Preliminary results from a multi-country study shows that the increase in mobile phones is affecting people’s social welfare and educational standards.

“Acquisition of mobile phones particularly among young people in Malawi has led to significant disruption of useful activities such as education and sleep patterns with enormous implications on daily life; less face to face interaction and expanded circulation of pornography”.

The study, conducted jointly by social scientists and anthropologists from the University of Malawi and UK’s Durham University, called on governments to consider formulating comprehensive policies, rules and regulations to contain these “negative consequences”.

The study was conducted by Milner, J. Alister Munthali, Gene Porter, and Kate Hampshire.

However, a social researcher on child protection and youth welfare, Pearson Nkhoma, argued against the proposed recommendation saying this can lead to government limiting people’s rights to expression and freedom of communication.

“People in the developed countries are fighting against Government’s eavesdropping on social networks and mobile phones. We have seen mass demonstrations as a result of the Edward Snowden revelations of what the US government has been doing.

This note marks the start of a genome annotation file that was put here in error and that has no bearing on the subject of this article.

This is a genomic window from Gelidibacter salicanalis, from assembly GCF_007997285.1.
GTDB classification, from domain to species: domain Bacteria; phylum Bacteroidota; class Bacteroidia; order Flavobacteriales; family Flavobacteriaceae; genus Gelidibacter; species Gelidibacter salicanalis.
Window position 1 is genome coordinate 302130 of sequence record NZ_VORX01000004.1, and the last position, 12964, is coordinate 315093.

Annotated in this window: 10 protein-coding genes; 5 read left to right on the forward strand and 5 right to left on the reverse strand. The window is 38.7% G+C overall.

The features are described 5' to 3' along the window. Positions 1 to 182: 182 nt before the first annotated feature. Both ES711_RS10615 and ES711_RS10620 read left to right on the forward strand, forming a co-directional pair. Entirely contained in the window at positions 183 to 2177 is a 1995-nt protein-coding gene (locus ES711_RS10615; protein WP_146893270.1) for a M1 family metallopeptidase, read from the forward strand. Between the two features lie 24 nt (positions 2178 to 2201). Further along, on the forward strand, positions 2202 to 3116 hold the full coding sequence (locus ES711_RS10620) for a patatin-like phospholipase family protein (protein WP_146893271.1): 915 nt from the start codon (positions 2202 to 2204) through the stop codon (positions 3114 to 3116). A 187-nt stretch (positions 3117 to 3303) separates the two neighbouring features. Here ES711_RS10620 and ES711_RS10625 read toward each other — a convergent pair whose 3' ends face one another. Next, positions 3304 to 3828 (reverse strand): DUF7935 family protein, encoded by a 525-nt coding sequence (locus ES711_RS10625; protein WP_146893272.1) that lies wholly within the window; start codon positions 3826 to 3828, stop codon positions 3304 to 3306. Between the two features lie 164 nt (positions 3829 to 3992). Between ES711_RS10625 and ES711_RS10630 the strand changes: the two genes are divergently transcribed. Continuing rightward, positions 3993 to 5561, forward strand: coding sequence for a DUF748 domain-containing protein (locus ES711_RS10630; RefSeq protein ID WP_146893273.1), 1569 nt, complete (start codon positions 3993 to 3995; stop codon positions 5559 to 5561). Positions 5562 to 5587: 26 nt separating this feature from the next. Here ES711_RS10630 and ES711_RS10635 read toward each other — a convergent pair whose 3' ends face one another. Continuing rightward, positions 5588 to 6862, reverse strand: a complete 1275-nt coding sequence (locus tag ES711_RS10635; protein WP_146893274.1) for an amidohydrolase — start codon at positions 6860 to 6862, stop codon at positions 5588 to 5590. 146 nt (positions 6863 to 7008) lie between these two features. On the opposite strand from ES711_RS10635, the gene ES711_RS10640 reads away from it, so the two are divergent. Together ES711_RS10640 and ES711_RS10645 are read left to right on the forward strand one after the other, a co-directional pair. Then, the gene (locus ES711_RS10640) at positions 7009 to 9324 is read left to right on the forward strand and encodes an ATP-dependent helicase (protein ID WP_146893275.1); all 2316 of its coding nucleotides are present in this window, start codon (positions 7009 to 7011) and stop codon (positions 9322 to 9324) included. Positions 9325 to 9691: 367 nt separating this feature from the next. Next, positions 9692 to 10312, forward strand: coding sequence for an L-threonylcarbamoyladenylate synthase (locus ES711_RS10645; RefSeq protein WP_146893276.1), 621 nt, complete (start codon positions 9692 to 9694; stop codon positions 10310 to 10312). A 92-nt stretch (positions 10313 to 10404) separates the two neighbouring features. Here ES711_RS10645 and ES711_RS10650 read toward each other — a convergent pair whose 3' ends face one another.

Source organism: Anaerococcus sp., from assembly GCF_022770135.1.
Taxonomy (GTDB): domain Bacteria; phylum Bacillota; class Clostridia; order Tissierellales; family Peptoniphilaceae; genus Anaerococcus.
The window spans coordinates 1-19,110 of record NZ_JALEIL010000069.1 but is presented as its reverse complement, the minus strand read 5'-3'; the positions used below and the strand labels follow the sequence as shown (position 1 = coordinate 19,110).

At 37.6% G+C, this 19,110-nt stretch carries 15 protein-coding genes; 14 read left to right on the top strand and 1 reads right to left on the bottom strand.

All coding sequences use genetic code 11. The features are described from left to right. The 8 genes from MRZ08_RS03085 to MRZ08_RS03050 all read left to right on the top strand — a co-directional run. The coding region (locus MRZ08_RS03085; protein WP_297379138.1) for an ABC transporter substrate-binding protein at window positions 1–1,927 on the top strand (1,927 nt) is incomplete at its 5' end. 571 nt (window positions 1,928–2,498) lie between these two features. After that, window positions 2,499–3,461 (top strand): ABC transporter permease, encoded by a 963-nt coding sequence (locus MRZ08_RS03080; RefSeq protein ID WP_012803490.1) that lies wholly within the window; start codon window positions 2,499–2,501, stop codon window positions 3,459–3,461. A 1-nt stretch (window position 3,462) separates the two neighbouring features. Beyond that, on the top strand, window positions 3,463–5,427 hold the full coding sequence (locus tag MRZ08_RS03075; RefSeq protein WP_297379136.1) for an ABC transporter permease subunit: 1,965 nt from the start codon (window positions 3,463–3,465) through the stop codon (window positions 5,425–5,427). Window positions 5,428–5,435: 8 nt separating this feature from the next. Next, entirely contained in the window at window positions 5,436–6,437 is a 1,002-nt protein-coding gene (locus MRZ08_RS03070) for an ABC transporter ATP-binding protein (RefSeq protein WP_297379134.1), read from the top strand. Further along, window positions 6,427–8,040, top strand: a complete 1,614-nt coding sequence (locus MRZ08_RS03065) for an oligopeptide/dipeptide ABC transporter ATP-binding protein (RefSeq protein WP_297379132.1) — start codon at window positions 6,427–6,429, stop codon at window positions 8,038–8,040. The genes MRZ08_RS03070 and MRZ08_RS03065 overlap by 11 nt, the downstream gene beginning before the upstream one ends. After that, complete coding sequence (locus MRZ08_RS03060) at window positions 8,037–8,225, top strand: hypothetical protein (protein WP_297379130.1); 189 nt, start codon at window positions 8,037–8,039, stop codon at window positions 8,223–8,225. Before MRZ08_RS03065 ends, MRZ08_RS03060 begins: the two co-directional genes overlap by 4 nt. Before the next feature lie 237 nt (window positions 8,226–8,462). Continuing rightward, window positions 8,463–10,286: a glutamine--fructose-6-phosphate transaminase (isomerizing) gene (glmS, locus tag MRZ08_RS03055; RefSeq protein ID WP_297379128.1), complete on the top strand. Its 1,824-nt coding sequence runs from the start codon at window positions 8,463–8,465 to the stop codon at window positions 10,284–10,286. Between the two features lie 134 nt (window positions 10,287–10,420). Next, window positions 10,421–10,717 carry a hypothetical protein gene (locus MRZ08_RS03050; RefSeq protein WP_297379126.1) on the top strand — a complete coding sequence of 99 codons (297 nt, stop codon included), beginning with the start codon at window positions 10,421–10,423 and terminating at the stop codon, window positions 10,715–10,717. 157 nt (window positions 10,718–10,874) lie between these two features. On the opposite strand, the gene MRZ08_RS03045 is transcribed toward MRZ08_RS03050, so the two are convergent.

“My fears is that this study recommends some forms of censorship which I believe is retrogressive and could take us back to the situation of the MCP’s one party regime”

Nkhoma, a PhD researcher at Durham University, outlined that mobile phones and the social network have harnessed the consolidation of Malawi’s democracy, enhanced active citizenship and an open society as showed with social network’s discussions as regards to the infamous cashgate scandal, tripartite elections and the July 20 demonstrations.

“As we commemorate Malawi’s 50 years independence anniversary, examining the challenges our fore fathers faced against the one party regime and the challenges we have been facing in consolidating democracy and human rights while looking at opportunities, I would like to argue that we have to embrace the existence of mobile phones and the social network without subjecting it to government’s censorship.

“What is needed is just preparing ourselves for responsible use of mobile phones and social network. It is an outright human rights violation to censor people chatting, whether mobile phones are used as the platforms of communication or not”.

The preliminary results were presented during a 2014 social science conference held at the University of Malawi to commemorate Malawi’s 50th independence anniversary.

It was also attended by former Speaker of Parliament, Henry Chimunthu Banda who also launched his book titled Malawian parliament: Origins, Reforms & Practices.

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